Beukes v Peace Trust (2) (LCA 41 of 2002) [2011] NALC 18 (8 July 2011)


CASE NO. LCA 41/2002


In the matter between:





Heard: 6TH JULY 2011

Delivered: 8TH JULY 2011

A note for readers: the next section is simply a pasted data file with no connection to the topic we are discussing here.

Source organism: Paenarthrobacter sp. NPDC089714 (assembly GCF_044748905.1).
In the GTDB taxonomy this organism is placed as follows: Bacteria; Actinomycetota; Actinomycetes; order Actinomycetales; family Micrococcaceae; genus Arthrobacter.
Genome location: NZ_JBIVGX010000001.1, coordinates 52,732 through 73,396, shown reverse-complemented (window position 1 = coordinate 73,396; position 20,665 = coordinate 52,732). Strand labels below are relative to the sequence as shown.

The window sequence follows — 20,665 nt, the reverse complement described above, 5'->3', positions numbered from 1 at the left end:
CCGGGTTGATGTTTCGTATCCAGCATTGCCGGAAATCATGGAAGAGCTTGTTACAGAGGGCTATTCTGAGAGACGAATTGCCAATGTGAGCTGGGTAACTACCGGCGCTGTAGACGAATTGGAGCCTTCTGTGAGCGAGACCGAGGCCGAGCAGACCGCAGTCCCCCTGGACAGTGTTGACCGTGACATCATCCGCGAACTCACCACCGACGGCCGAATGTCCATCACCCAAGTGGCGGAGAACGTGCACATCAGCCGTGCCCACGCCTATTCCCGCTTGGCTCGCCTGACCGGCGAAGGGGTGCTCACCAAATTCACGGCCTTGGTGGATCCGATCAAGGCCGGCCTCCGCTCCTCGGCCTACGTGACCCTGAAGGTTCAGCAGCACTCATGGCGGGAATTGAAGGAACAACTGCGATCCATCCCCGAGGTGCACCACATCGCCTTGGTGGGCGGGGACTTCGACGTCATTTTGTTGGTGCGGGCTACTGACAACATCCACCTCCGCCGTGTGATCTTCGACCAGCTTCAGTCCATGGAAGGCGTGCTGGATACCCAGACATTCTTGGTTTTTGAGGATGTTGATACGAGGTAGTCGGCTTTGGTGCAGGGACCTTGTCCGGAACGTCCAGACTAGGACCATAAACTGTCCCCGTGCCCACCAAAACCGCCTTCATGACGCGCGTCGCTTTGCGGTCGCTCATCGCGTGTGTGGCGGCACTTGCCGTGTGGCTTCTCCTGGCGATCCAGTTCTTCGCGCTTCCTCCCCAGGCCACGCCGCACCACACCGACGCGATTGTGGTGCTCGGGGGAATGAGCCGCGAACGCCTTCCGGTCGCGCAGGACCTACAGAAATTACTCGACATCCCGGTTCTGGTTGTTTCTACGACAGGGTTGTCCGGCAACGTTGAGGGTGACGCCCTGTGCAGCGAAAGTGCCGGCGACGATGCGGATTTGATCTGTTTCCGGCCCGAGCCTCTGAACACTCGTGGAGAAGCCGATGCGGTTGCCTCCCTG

DAMASEB, JP: [1] The applicant in this matter seeks leave to appeal from a judgment delivered by myself on the 22nd of February 2010. She filed on 15 March 2010 what she termed notice of application for leave to appeal accompanied by an affidavit deposed to by her in person i.e. Erica Beukes. The affidavit consists of 13 pages in which she traverses several issues some of them factual, some of them calqued in a terms of grounds of appeal and attack on the judgment. She at page 3 under purpose of the intended appeal states that she wish to appeal to the Supreme Court to “review” the following irregularities in this matter. It is therefore not immediately apparent to me whether this is an appeal which will be confined to the 4 corners of the record that served before me on appeal or it is a review. Be that as it may it appears that at the centre of her complaint is the fact that I misdirected myself in the matter that I approached the evidence and ought, in her view, to have accepted the version of events as testified to by her in the District Labour Court as opposed to the version as testified to by the respondent.